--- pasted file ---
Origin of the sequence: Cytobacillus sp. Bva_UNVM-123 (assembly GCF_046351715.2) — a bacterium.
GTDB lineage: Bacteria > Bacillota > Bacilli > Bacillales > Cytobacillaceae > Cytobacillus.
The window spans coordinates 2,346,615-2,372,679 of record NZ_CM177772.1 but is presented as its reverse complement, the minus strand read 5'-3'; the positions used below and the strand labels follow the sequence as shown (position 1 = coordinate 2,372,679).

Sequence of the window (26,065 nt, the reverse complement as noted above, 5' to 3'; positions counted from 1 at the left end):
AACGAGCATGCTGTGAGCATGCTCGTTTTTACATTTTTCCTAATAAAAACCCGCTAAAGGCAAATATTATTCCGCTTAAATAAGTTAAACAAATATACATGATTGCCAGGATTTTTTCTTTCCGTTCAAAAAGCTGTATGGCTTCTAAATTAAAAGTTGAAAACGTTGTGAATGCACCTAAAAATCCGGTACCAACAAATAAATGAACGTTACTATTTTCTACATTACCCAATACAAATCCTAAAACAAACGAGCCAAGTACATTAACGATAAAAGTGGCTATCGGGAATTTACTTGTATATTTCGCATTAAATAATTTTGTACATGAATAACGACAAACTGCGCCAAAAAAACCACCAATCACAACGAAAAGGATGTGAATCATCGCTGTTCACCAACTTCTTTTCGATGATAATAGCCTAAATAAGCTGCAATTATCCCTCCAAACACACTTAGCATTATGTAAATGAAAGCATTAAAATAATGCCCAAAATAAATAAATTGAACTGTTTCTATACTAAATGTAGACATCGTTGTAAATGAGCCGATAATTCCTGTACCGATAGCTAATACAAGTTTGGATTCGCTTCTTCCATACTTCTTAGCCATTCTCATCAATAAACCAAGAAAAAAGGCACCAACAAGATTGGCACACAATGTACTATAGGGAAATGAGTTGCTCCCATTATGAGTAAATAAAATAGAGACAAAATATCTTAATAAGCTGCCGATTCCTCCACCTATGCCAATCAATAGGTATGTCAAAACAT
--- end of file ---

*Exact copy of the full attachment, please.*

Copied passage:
Origin of the sequence: Cytobacillus sp. Bva_UNVM-123 (assembly GCF_046351715.2) — a bacterium.
GTDB lineage: Bacteria > Bacillota > Bacilli > Bacillales > Cytobacillaceae > Cytobacillus.
The window spans coordinates 2,346,615-2,372,679 of record NZ_CM177772.1 but is presented as its reverse complement, the minus strand read 5'-3'; the positions used below and the strand labels follow the sequence as shown (position 1 = coordinate 2,372,679).

Sequence of the window (26,065 nt, the reverse complement as noted above, 5' to 3'; positions counted from 1 at the left end):
AACGAGCATGCTGTGAGCATGCTCGTTTTTACATTTTTCCTAATAAAAACCCGCTAAAGGCAAATATTATTCCGCTTAAATAAGTTAAACAAATATACATGATTGCCAGGATTTTTTCTTTCCGTTCAAAAAGCTGTATGGCTTCTAAATTAAAAGTTGAAAACGTTGTGAATGCACCTAAAAATCCGGTACCAACAAATAAATGAACGTTACTATTTTCTACATTACCCAATACAAATCCTAAAACAAACGAGCCAAGTACATTAACGATAAAAGTGGCTATCGGGAATTTACTTGTATATTTCGCATTAAATAATTTTGTACATGAATAACGACAAACTGCGCCAAAAAAACCACCAATCACAACGAAAAGGATGTGAATCATCGCTGTTCACCAACTTCTTTTCGATGATAATAGCCTAAATAAGCTGCAATTATCCCTCCAAACACACTTAGCATTATGTAAATGAAAGCATTAAAATAATGCCCAAAATAAATAAATTGAACTGTTTCTATACTAAATGTAGACATCGTTGTAAATGAGCCGATAATTCCTGTACCGATAGCTAATACAAGTTTGGATTCGCTTCTTCCATACTTCTTAGCCATTCTCATCAATAAACCAAGAAAAAAGGCACCAACAAGATTGGCACACAATGTACTATAGGGAAATGAGTTGCTCCCATTATGAGTAAATAAAATAGAGACAAAATATCTTAATAAGCTGCCGATTCCTCCACCTATGCCAATCAATAGGTATGTCAAAACAT